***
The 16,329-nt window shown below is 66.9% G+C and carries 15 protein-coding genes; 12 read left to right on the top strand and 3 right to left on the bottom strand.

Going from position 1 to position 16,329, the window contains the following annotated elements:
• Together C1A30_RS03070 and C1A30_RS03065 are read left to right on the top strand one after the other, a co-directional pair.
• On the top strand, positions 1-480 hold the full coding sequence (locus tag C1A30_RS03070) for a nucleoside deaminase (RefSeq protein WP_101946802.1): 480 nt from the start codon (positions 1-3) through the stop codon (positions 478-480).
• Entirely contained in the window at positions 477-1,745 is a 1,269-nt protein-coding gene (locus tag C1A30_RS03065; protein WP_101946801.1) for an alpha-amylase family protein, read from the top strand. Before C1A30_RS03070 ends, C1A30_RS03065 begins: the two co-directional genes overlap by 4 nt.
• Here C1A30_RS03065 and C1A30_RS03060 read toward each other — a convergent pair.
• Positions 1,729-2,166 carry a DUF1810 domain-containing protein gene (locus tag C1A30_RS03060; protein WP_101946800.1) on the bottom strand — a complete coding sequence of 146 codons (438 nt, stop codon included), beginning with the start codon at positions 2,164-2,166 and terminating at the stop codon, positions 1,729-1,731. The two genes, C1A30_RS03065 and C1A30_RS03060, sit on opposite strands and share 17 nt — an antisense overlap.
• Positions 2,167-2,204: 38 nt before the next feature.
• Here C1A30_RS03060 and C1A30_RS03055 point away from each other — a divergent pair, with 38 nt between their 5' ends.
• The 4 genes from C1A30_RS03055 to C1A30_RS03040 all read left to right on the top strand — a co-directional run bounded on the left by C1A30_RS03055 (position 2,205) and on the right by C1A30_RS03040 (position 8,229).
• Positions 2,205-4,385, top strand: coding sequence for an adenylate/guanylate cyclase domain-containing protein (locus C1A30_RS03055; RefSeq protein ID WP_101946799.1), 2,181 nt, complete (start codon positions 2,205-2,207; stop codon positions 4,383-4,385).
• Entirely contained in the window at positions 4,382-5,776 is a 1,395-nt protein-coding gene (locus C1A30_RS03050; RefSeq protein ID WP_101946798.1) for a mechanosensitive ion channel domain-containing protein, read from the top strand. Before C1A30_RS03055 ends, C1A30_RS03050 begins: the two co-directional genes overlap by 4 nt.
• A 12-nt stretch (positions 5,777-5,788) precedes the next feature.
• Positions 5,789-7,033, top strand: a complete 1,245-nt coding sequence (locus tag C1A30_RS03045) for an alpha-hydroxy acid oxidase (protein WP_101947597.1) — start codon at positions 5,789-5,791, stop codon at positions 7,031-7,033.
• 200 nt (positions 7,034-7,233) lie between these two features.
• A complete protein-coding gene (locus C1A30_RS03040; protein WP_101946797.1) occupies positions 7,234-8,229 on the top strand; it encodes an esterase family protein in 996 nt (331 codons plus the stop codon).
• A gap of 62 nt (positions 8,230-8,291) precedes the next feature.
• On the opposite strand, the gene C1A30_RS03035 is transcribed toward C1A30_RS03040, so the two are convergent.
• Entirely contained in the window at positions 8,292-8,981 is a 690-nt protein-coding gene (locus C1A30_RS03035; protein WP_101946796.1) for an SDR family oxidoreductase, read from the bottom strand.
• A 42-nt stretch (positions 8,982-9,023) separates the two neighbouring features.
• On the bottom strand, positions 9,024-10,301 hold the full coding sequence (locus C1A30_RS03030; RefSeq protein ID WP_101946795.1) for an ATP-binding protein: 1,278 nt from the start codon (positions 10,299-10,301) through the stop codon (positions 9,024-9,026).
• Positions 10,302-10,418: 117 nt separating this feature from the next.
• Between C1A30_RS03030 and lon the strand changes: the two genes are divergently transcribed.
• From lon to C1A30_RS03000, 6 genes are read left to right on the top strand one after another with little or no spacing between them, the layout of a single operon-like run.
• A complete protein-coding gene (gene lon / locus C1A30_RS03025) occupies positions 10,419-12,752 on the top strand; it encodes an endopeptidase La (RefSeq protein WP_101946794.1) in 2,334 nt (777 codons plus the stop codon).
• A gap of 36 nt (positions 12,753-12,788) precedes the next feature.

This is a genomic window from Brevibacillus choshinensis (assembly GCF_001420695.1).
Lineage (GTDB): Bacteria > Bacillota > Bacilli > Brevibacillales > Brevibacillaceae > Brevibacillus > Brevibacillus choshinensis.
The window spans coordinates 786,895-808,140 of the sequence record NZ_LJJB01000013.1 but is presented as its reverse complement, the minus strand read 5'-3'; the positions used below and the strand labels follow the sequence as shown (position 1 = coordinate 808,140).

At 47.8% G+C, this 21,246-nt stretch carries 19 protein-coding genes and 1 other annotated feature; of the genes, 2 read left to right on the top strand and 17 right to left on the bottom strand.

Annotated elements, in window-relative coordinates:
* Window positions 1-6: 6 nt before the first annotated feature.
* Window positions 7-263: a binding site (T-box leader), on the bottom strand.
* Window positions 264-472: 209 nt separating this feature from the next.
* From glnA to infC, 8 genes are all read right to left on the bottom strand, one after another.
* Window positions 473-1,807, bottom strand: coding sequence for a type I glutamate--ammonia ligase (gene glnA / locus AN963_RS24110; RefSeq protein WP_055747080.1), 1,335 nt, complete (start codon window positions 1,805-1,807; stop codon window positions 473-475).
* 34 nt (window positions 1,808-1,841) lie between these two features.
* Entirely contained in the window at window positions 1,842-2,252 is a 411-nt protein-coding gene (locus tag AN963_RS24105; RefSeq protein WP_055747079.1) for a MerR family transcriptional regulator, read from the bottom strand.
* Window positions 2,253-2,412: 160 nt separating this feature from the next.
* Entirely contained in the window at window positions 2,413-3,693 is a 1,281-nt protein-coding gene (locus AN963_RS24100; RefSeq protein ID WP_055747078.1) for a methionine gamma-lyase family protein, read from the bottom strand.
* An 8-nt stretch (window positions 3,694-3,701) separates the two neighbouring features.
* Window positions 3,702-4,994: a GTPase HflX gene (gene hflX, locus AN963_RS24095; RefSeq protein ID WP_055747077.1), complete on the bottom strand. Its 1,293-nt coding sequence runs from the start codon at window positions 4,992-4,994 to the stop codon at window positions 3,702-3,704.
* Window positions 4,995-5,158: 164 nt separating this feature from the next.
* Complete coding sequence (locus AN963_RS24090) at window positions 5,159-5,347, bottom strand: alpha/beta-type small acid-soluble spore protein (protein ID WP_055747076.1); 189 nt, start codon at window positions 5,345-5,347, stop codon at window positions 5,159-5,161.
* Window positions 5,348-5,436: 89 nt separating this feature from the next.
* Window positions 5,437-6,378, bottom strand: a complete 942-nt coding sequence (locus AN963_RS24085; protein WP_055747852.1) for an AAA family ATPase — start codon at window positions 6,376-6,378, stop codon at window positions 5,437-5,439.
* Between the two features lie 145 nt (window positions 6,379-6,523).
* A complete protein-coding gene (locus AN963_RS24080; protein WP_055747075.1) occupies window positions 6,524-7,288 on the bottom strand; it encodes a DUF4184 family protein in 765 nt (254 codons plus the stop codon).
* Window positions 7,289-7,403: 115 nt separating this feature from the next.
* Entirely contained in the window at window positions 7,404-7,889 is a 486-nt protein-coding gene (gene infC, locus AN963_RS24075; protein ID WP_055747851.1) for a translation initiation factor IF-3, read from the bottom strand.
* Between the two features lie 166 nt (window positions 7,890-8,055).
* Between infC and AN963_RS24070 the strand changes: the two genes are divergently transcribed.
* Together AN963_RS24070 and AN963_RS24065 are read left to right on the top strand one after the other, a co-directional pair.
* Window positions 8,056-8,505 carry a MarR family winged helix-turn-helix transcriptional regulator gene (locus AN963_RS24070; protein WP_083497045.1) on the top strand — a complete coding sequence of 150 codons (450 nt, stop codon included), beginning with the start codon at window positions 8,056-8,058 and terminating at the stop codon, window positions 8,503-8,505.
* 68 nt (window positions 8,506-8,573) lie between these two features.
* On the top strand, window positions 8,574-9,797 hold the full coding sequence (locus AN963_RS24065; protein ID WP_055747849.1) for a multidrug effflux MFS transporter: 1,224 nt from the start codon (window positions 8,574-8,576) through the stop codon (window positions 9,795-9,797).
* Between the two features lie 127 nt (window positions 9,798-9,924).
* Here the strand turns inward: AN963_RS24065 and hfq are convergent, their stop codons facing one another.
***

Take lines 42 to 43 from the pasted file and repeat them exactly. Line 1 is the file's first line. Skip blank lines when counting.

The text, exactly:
* Window positions 3,702-4,994: a GTPase HflX gene (gene hflX, locus AN963_RS24095; RefSeq protein ID WP_055747077.1), complete on the bottom strand. Its 1,293-nt coding sequence runs from the start codon at window positions 4,992-4,994 to the stop codon at window positions 3,702-3,704.
* Window positions 4,995-5,158: 164 nt separating this feature from the next.